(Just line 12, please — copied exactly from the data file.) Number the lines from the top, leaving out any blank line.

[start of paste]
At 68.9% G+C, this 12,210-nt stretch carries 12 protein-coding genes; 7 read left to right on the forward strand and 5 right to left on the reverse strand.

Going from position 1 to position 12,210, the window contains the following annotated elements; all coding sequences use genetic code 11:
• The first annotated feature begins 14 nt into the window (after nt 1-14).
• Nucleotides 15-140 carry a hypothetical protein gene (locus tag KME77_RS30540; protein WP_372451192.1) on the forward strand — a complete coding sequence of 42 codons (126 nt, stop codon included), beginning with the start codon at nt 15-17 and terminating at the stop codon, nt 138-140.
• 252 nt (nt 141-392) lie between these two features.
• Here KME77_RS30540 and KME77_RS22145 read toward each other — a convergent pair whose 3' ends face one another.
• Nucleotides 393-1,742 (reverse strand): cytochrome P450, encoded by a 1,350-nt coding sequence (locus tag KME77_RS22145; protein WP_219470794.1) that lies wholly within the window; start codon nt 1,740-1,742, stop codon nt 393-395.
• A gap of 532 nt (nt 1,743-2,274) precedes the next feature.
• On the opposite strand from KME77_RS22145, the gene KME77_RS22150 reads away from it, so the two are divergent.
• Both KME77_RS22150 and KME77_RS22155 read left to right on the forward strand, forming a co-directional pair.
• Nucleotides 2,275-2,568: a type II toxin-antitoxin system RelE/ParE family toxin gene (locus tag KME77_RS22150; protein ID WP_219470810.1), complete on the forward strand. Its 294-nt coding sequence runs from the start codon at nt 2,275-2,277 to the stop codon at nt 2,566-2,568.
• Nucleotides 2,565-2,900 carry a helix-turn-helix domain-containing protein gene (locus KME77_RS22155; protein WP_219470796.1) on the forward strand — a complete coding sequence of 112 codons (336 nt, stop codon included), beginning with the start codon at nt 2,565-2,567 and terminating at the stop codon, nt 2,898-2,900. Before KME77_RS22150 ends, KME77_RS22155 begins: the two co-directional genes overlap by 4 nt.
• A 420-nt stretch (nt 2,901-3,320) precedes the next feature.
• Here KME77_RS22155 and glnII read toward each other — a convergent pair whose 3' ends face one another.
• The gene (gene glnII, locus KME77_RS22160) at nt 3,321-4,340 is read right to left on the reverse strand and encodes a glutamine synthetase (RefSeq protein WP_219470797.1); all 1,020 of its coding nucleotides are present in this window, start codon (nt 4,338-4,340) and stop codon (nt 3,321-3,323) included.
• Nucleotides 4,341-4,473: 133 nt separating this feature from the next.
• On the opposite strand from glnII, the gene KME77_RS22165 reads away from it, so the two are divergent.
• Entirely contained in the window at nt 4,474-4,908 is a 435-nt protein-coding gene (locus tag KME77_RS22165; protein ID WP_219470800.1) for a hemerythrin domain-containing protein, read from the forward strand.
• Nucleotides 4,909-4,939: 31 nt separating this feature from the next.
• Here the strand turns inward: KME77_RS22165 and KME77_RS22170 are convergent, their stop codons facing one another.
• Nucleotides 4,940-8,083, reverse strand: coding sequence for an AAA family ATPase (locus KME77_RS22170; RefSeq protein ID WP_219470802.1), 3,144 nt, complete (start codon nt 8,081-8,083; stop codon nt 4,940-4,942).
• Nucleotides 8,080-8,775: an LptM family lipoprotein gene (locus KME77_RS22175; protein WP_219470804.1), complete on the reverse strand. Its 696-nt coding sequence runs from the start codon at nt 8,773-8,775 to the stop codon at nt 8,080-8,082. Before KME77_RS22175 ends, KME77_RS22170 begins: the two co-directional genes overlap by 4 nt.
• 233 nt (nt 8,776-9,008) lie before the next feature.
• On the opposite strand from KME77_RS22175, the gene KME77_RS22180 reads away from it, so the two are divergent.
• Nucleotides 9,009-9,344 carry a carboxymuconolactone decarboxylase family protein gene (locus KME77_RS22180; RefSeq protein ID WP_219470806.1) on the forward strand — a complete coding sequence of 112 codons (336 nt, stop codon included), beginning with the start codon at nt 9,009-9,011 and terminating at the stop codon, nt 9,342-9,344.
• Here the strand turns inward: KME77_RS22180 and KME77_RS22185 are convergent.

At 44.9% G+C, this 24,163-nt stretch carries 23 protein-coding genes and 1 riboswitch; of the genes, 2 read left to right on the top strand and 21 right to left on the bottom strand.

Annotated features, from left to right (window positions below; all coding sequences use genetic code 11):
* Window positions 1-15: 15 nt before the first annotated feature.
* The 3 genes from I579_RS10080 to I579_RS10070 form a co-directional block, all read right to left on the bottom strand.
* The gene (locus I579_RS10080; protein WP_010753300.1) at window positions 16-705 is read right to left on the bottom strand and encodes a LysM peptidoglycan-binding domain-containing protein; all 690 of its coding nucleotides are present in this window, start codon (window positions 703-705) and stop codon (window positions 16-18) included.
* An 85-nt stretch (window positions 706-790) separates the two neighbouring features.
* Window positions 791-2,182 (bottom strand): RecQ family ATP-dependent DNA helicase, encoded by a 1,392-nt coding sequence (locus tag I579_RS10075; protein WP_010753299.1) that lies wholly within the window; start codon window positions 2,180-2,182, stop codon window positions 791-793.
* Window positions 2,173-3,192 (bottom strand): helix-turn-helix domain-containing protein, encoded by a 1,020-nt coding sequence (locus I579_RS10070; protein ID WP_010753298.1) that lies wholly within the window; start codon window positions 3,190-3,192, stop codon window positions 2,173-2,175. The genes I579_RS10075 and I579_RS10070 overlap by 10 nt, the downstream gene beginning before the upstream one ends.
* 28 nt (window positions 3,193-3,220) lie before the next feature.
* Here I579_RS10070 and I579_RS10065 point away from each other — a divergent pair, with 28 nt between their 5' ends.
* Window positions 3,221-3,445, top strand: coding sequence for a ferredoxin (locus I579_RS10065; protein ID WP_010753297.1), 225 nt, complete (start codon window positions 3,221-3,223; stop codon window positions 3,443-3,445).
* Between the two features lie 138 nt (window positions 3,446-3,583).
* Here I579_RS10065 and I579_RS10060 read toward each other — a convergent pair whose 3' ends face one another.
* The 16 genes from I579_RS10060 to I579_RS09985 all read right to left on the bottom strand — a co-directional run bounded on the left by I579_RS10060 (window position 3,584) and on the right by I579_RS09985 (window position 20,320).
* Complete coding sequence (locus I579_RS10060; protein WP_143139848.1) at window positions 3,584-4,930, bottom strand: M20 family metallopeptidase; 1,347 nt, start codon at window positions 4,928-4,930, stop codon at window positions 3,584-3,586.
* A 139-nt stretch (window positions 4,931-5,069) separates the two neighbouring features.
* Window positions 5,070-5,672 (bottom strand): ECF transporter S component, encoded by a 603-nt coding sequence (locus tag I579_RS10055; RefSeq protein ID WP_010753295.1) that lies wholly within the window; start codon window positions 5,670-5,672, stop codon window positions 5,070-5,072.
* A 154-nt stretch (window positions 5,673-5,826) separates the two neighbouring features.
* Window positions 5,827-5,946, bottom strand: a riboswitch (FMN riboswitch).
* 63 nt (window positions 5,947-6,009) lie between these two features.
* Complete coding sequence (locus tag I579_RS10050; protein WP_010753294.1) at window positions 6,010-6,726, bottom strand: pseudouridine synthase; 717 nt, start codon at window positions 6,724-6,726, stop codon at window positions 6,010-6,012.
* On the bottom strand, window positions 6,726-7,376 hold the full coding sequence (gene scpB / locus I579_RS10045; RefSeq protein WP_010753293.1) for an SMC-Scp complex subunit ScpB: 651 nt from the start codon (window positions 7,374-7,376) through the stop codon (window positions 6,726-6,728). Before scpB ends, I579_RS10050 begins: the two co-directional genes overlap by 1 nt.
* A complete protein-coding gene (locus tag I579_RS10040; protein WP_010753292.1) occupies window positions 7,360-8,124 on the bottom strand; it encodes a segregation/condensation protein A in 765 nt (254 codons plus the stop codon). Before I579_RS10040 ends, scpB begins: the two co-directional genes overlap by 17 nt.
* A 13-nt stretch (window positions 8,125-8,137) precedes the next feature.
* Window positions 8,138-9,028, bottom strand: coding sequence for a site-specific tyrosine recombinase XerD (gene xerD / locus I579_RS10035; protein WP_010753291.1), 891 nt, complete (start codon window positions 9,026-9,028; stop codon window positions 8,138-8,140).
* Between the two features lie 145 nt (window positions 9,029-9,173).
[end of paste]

• Nucleotides 2,565-2,900 carry a helix-turn-helix domain-containing protein gene (locus KME77_RS22155; protein WP_219470796.1) on the forward strand — a complete coding sequence of 112 codons (336 nt, stop codon included), beginning with the start codon at nt 2,565-2,567 and terminating at the stop codon, nt 2,898-2,900. Before KME77_RS22150 ends, KME77_RS22155 begins: the two co-directional genes overlap by 4 nt.